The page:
Although Sen. Ted Cruz (R-Texas) came out with a win in the Iowa Republican caucuses last week, Sen. Marco Rubio (R-Florida) has emerged as a strong GOP contender.
But the best way to measure a candidate’s effect on voters may be to measure what’s going on in voters’ brains.
Last weekend, the author and communication coach Carmine Gallo wrote in Forbes how “neuroeconomics” professor Paul Zak of Claremont Graduate University is doing just that.
The purpose of Zak’s studies is to identify what ideas or political messages trigger action — whether it’s charitable giving or votes.
The winning formula
Based on Zak’s research and his own experience, Gallo says he has identified what he calls the “winning formula” for action. It comes down to two things: attention and emotional resonance.
“Attention is a scarce brain resource, so attention is necessary to induce action,” Zak told Gallo. But attention alone is not enough. To get someone to take action for a cause, you need to create empathy by forging emotional connections, something Zak calls emotional resonance.
In a recent experiment, Zak and his colleagues wired up a group of registered Republicans with sensors that detect their brain waves while they watched the January 14 and January 28 GOP presidential debates.
Here’s what they found: During the earlier debate, real-estate mogul Donald Trump scored the highest among the study participants on measures of attention, but low on emotional resonance. None of the candidates scored very high on emotional resonance, either — which might have been because they were all competing for attention.
In the January 28 debate (in which Trump declined to participate), Zak and his colleagues found that Rubio “won” because he earned the highest combination of both attention and emotional resonance. As a result, Zak predicted that Rubio would do well in the Iowa caucuses — which he did, surprising with a strong third-place finish.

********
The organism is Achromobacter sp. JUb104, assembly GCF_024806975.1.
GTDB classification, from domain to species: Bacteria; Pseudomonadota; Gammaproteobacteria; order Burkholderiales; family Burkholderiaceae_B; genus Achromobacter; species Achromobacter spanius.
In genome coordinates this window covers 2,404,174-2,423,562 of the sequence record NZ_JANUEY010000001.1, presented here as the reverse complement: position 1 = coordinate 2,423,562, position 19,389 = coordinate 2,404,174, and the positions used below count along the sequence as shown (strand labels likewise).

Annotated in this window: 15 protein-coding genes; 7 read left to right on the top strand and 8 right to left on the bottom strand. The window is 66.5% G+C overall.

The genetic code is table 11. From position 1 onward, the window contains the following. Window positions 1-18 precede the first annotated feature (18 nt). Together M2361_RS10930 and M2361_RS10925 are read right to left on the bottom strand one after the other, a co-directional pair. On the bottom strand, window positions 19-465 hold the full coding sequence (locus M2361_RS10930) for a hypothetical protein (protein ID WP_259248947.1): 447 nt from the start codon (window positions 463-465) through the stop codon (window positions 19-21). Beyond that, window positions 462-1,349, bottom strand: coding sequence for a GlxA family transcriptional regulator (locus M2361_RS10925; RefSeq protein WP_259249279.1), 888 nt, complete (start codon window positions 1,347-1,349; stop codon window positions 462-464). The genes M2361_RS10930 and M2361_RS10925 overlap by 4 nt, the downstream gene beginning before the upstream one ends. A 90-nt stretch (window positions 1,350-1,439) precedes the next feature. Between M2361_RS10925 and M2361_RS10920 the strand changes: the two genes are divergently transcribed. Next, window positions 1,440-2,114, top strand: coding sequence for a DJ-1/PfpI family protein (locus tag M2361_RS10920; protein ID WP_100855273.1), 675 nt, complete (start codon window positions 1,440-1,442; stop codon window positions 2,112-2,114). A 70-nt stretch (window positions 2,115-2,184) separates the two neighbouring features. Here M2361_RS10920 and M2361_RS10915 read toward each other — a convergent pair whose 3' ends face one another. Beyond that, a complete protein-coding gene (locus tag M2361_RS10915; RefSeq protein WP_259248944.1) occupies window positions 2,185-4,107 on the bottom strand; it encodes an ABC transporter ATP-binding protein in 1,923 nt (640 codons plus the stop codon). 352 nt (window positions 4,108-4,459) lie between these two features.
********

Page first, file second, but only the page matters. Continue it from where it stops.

New Jersey Gov. Chris Christie (R) has criticised Rubio for being too “scripted.” But recently, Rubio has been gaining voters’ trust by opening up about his family and personal life on the campaign trail, as The New York Times has reported.
For example, when a voter lamented that his home was losing value, Rubio recounted the story of his neighbour foreclosing on his home. And when another voter talked about the burden of raising a child with autism, the senator talked about a friend’s 2-year-old daughter who struggles with the disorder.
The emotional appeal of personal stories like these comes down to our brain chemistry.
Trust in the brain
In his previous research, Zak has found that the brain chemical oxytocin plays an important role in emotional resonance.
For example, in a 2013 study of data gathered in 2007, when George W. Bush was president and Democrats controlled Congress, Zak and his colleagues gave 88 college students — 42% of whom identified as Democrats and 23% as Republicans — a nasal spritz of either oxytocin or a placebo, and asked them to fill out a survey about their political attitudes and trust in various politicians.
Those who were given the oxytocin reported greater their trust in political figures and government. However, the increased trust was only among politicians in their party. In addition, the study participants were younger and more diverse than the general population.
Oxytocin has been called a “cuddle hormone” or “moral molecule” because of its role in promoting trust and social bonding. But this description is far too simplistic, as research suggests oxytocin may also be responsible for distrust or aggression toward people who are not part of one’s social group.
Neuroscience is only just scratching the surface of what makes voters tick. But it may provide some insight into how Rubio, and others, can earn votes this primary season.
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